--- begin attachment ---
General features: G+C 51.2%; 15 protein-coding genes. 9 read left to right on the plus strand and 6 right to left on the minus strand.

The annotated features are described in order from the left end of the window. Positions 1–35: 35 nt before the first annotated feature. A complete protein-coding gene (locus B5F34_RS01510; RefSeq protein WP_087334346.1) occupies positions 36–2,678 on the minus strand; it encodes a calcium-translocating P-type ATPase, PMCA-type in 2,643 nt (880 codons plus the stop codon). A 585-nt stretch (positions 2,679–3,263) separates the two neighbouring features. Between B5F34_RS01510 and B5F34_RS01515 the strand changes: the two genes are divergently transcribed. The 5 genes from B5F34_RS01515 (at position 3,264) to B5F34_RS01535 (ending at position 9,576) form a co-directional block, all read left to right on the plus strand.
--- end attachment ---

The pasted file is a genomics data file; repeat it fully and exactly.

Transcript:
General features: G+C 51.2%; 15 protein-coding genes. 9 read left to right on the plus strand and 6 right to left on the minus strand.

The annotated features are described in order from the left end of the window. Positions 1–35: 35 nt before the first annotated feature. A complete protein-coding gene (locus B5F34_RS01510; RefSeq protein WP_087334346.1) occupies positions 36–2,678 on the minus strand; it encodes a calcium-translocating P-type ATPase, PMCA-type in 2,643 nt (880 codons plus the stop codon). A 585-nt stretch (positions 2,679–3,263) separates the two neighbouring features. Between B5F34_RS01510 and B5F34_RS01515 the strand changes: the two genes are divergently transcribed. The 5 genes from B5F34_RS01515 (at position 3,264) to B5F34_RS01535 (ending at position 9,576) form a co-directional block, all read left to right on the plus strand.